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2/1/2008
03:41 PM
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Missing iPhones May Be in Hong Kong

Online retailer Wireless Imports says it has shipped units to Hong Kong to be redistributed elsewhere and unlocked by their owners. It estimates that there are 100,000 to 200,000 iPhones in Hong Kong alone.

A U.S. mobile phone retailer that sells software to unlock iPhones isn't surprised that more than a million of them seem to have "disappeared." And it thinks it knows where they are.

Wireless industry analysts have been investigating a mystery involving iPhones. The number of phones that Apple says it has shipped doesn't match up with the number of iPhones that AT&T and other wireless carriers have activated. In reporting quarterly earnings last week, Apple said it had shipped some 4 million iPhones, while AT&T said it had about 2 million iPhone customers as of the end of 2007, in its quarterly report.

More than a million iPhones seem to be unaccounted for.

Online retailer Wireless Imports thinks many of them are in Hong Kong. Wireless Imports has 500 to 1,000 iPhones that it has shipped locked in their original boxes. A large chunk of those units were sent to Hong Kong to be redistributed elsewhere and unlocked by the owners. The retailer estimates that there are 100,000 to 200,000 iPhones floating around in Hong Kong alone.

"We ship them to Hong Kong sealed in the box for customers to unlock however they please," said Shawn Zade, the company's senior sales associate, in an interview.

Wireless Imports was the first U.S. online mobile phone retailer to begin offering software in September from iPhone SIMFree, which specializes in unlocking iPhones. The phones sold by Wireless Imports come from original equipment manufacturers, so they're not branded by specific wireless carriers.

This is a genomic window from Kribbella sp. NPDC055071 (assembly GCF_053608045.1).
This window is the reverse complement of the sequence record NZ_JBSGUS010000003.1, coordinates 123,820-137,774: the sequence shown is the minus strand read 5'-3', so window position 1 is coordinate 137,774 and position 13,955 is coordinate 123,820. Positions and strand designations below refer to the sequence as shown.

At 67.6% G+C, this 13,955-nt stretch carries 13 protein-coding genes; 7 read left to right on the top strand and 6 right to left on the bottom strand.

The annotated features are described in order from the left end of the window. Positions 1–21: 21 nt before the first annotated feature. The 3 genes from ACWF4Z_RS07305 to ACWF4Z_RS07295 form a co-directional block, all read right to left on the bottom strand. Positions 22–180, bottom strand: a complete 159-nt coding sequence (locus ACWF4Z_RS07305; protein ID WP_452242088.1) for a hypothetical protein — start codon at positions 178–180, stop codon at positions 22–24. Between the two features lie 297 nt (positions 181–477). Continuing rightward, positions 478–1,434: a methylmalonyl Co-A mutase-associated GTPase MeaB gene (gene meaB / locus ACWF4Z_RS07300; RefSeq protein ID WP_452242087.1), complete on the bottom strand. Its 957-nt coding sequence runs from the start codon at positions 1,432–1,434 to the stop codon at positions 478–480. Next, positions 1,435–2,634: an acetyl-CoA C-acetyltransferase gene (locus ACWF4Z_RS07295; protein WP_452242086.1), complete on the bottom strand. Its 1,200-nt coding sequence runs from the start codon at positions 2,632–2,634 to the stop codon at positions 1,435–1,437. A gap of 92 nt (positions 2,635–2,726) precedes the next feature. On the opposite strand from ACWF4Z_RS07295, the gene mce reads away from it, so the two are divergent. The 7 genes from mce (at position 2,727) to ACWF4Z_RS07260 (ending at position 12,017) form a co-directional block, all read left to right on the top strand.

The retailer also offers remote unlocking services for some of the most popular device models, including BlackBerry, Windows Mobile, and Palm. It recently began providing the iPhone 1.1.2 Unlocking Solution for $180, which works for iPhones bought out of the box.

For the majority of Wireless Imports' wholesale orders, the iPhones are shipped locked, whereas individual retail customers can get their hands on an unlocked iPhone from Wireless Imports for $600.

While Apple recently cut its retail price on the iPhone, Wireless Imports hasn't marked down its units because of the extra cost involved in unlocking them.

"The unlocking process can take a half hour or it can turn into a huge ordeal and become a six-hour process, which gets expensive," said Zade.

Once a customer purchases an unlocked iPhone from Wireless Imports, he's urged not to upgrade the phone's firmware. But even if the phone is accidentally "bricked," Wireless Imports offers a fix. All a customer has to do is send it in and she'll get it back unbricked.

"Bricking a phone is never permanent; there's always a fix," Zade said.

Upon launching the iPhone in Europe, Apple changed the bootloader that cannot be altered by a simple software downgrade to a previous software version that would unlock the phone. The bootloader restricts people from using a software-based fix to unlock their iPhones. Zade suspects another unknown number of iPhones is sitting on shelves in warehouses because they haven't been unlocked.

"We're hearing reports from vendors overseas that they're already sitting on 5,000 units that they're ready to move out there," he said.

But it's only a matter of time before various unlocking methods flood the European market. In fact, the iPhone 1.1.2 Unlocking Solution offered by Wireless Imports is SIM card-based, not a software-based fix. The explanation of how it works can be found here.

The figures don't add up for AT&T and Apple because the popular device has made its way onto store shelves all over the world, whether the companies like it or not. An article in The New York Times this week compiled comments from global mobile users, who claim to have seen the iPhone sold at local retailers. One of the comments read: "Here in the Philippines, unlocked iPhones are easily available in most cell phone shops in the malls. No big deal. And it must be this way in a lot of other countries as well."

The same is the case in Australia, India, South America, Russia, the Middle East, Canada, Thailand, Africa, and other regions. So it's not a much of a mystery. Rather, it's an example of what happens when carriers and phone makers put a tight grip on a must-have gadget.

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